Seven Dartmouth faculty who will serve as mentors to postdoctoral scholars as Dartmouth expands its intellectual community have been appointed by President Phil Hanlon ’77.
These veteran faculty members will serve as the first faculty fellows in the Dartmouth Society of Fellows. Clockwise, from top left: Randall Balmer, Kathryn Cottingham, George O'Toole, Peter Golder, Donald Pease, Pamela Kyle Crossley, and William Lotko. (Photos by Eli Burakian '00, photo of Donald Pease by Joseph Mehling '69)
These veteran faculty members will serve as the first faculty fellows in the Dartmouth Society of Fellows, an interdisciplinary community that will support the integration of research and teaching excellence. The faculty fellows will mentor a cohort of newly minted postdocs, who will arrive on campus a year from now.
“The appointment of these faculty fellows allows us to use our greatest resource—our faculty—to guide new scholars as they begin their academic careers. They will benefit from the mentorship of distinguished faculty leaders from each of Dartmouth's four schools, and from great breadth of disciplinary and institutional perspective,” says Provost Carolyn Dever, who along with Dean of the Faculty Michael Mastanduno announced the appointments.
The fellows are:
Their appointments come a year after President Hanlon announced the creation of the Society of Fellows in his inaugural address. He said then that the group would be part of his investment in the future of the College, bringing "intellectual energy (and) the excitement of new ideas" to campus.
Hanlon said the young postdoctoral scholars will be "chosen from across the full range of academic disciplines, and allowed the time and mentorship to develop their research and gain diverse scholarly perspectives from our faculty. They will learn the art of teaching from the true masters on this campus, while bringing to Dartmouth their own unique passions and innovation.”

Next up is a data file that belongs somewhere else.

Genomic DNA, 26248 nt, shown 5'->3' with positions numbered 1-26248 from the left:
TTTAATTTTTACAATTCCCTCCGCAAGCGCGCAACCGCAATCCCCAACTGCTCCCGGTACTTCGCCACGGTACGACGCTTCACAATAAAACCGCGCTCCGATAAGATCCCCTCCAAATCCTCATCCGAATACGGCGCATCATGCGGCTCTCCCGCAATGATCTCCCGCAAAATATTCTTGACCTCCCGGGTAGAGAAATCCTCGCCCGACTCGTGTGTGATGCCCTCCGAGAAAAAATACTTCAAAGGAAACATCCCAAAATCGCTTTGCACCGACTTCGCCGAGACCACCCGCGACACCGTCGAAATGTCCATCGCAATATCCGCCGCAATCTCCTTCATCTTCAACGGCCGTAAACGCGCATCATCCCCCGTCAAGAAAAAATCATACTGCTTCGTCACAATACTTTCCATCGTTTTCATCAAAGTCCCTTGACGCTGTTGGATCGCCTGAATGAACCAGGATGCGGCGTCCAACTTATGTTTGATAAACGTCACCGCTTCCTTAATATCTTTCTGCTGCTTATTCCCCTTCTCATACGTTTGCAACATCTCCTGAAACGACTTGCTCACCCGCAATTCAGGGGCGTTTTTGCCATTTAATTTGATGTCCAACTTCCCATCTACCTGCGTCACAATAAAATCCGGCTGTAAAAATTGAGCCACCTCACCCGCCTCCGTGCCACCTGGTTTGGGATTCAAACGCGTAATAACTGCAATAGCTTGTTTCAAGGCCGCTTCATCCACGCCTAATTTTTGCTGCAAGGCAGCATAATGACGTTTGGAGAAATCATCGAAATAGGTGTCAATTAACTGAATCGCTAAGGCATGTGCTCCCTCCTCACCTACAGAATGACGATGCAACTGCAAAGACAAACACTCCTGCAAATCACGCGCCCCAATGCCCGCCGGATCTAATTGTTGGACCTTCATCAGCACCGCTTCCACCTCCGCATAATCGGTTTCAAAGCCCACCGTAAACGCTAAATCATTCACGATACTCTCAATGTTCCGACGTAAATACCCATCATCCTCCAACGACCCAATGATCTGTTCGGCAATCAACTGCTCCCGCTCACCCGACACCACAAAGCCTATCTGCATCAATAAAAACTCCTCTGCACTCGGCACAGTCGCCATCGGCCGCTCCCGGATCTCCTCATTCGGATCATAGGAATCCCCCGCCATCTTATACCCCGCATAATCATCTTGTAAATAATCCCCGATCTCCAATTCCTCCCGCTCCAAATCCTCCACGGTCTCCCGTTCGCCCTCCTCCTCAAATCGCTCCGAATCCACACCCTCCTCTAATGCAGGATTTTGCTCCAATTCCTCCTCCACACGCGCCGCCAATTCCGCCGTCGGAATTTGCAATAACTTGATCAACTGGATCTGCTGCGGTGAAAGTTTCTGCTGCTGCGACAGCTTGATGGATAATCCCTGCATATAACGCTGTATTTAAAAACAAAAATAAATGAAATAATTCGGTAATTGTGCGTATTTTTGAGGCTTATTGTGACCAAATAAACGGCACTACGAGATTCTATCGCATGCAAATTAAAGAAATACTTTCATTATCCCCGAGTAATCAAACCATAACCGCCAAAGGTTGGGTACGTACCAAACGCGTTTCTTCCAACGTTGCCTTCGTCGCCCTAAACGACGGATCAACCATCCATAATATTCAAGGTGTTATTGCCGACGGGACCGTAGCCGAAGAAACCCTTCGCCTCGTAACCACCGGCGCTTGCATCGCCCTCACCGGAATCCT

The founding of the Society represents an important watershed in Dartmouth's history, says Adrian Randolph, the Leon E. Williams Professor of Art History and associate dean of the arts and humanities.
"The vibrancy of scholarship and teaching at a place like Dartmouth demands intellectual pluralism across all disciplines. The Society of Fellows will bring to campus successive waves of postdoctoral scholars, who will continually refresh our diverse intellectual ecology. I am excited to see what evolves,” Randolph says.
The selection process for the first group of postdoctoral fellows, who will arrive at Dartmouth in September 2015, is currently underway.
Balmer says the Society will play a central role in energizing intellectual life and scholarly productivity at the College.
"I'm honored that the president has chosen me to lead this initiative, and I look forward to working with the other faculty fellows during its formative stages,” he says
At Dartmouth, the postdoctoral fellows will pursue their own research while gaining mentored experience as teachers and members of the departments and programs they will join.
“Postdocs typically have a broader research perspective, beyond the narrow focus of most dissertations. The postdoctoral period is a time of adding scope, skills, and tools and most postdocs are hungry for breadth and new angles,” Cottingham says.
The program also benefits Dartmouth by complementing existing curricula with postdocs’ expertise in underrepresented fields.
“Successful postdoc experiences are always a two-way street,” says Lotko. “The host institution and the postdoc are both recognized for the accompanying scholarship. The postdoc and participating Dartmouth faculty usually continue to advance the line of inquiry even after the postdoc leaves, very probably continuing the Dartmouth collaboration.”
Lotko said departing fellows also leave a lasting mark on the College’s curriculum. “And wouldn’t it be great if Society postdocs look back on the experience as enabling in their professional and career development, with kudos for how Dartmouth did it?”
Additionally, Dartmouth undergraduates will benefit from the fellows’ presence, says Balmer.
“Members of the Society of Fellows will serve as role models. I would love to see more undergraduates become enamored of the life of the mind, and many of them might consider doctoral studies for themselves.”